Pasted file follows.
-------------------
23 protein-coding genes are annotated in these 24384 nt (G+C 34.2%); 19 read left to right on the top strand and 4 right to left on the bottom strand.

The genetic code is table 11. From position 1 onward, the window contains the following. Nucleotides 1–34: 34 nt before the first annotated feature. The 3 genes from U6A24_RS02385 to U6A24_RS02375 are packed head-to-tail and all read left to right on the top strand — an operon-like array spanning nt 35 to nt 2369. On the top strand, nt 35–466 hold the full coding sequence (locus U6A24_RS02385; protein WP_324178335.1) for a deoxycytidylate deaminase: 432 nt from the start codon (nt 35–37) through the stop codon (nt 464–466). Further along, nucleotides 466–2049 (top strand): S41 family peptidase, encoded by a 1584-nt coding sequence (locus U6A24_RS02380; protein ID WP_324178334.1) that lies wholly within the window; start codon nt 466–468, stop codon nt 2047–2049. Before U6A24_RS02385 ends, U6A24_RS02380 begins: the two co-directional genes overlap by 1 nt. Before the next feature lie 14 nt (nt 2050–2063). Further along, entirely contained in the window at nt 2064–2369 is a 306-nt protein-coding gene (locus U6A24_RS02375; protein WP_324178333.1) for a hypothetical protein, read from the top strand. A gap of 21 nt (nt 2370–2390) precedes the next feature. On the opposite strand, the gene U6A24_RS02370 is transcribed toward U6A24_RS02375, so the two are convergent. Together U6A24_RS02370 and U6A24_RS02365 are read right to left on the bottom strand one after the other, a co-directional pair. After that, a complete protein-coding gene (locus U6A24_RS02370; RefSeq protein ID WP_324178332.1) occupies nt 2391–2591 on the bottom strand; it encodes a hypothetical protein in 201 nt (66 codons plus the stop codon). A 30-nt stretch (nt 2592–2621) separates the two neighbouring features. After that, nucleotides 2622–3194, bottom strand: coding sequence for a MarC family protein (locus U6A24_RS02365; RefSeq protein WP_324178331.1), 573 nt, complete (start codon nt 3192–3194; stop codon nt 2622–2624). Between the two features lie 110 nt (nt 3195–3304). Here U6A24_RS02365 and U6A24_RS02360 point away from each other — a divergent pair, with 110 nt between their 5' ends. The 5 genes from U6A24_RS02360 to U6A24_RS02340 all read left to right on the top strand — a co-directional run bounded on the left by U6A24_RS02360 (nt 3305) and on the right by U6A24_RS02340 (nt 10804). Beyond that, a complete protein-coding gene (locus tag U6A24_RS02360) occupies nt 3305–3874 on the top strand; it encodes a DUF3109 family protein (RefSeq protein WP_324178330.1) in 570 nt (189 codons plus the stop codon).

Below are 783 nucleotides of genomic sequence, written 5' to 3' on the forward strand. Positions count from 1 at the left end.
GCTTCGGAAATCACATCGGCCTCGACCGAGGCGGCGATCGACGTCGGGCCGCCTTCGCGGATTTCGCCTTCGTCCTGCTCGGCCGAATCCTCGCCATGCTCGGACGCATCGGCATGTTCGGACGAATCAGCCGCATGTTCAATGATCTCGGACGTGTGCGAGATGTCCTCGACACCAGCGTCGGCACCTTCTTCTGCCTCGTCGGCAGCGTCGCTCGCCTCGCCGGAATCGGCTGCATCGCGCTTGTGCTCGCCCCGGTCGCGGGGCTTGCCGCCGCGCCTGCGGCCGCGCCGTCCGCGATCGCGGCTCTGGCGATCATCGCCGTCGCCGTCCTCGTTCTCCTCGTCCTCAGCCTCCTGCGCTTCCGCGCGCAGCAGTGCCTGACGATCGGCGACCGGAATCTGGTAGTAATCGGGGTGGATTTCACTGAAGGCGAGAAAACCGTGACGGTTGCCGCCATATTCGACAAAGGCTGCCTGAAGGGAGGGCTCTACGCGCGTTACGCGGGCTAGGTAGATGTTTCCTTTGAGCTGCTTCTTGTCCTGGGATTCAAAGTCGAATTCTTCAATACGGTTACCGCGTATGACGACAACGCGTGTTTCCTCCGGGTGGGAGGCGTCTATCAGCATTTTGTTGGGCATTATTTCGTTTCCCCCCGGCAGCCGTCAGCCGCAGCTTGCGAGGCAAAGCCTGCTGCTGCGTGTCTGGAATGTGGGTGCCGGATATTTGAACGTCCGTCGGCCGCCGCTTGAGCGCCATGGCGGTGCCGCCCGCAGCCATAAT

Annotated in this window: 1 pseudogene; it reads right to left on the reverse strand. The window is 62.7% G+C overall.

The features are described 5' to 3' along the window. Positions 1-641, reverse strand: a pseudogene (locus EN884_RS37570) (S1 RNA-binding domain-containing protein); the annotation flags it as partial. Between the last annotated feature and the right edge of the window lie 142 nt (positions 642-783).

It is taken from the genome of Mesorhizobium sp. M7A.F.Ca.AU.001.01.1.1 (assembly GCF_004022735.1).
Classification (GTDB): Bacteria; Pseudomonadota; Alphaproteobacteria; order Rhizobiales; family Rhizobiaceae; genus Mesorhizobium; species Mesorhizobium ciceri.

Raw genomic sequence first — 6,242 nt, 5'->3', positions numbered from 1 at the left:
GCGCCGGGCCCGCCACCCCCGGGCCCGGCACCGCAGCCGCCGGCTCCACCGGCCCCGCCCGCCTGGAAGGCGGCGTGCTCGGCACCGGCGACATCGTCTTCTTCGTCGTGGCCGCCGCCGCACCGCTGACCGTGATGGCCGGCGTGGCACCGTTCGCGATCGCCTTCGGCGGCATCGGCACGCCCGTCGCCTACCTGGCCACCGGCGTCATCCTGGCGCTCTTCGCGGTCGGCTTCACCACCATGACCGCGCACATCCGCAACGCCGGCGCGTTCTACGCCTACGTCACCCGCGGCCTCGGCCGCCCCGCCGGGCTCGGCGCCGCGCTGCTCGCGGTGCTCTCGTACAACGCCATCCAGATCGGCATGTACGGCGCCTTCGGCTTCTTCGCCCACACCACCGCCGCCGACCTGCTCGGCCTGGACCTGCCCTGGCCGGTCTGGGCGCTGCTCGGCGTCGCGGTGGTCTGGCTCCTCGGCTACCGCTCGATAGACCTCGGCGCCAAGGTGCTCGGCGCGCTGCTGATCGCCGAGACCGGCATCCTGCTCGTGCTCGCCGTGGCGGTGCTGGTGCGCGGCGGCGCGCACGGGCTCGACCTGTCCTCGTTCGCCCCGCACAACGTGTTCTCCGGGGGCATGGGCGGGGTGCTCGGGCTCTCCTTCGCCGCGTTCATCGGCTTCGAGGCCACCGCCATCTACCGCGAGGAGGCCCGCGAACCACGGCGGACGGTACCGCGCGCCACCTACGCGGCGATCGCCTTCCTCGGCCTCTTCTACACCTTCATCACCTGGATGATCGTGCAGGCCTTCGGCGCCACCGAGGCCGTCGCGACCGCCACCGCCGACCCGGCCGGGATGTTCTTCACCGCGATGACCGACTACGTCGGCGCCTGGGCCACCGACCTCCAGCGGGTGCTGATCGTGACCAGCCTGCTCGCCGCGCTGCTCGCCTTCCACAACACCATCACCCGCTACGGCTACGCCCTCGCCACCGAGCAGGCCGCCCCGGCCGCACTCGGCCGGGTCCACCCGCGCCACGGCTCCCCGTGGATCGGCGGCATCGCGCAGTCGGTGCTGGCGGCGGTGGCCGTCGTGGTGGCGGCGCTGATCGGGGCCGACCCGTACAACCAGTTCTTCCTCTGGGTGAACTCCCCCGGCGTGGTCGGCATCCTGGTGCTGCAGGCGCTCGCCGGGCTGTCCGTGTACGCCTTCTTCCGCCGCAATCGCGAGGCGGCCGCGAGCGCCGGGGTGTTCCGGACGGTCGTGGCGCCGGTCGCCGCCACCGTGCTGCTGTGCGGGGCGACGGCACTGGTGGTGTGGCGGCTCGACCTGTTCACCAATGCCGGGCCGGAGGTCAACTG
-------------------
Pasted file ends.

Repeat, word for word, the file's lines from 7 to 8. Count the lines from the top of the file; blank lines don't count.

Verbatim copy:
It is taken from the genome of Mesorhizobium sp. M7A.F.Ca.AU.001.01.1.1 (assembly GCF_004022735.1).
Classification (GTDB): Bacteria; Pseudomonadota; Alphaproteobacteria; order Rhizobiales; family Rhizobiaceae; genus Mesorhizobium; species Mesorhizobium ciceri.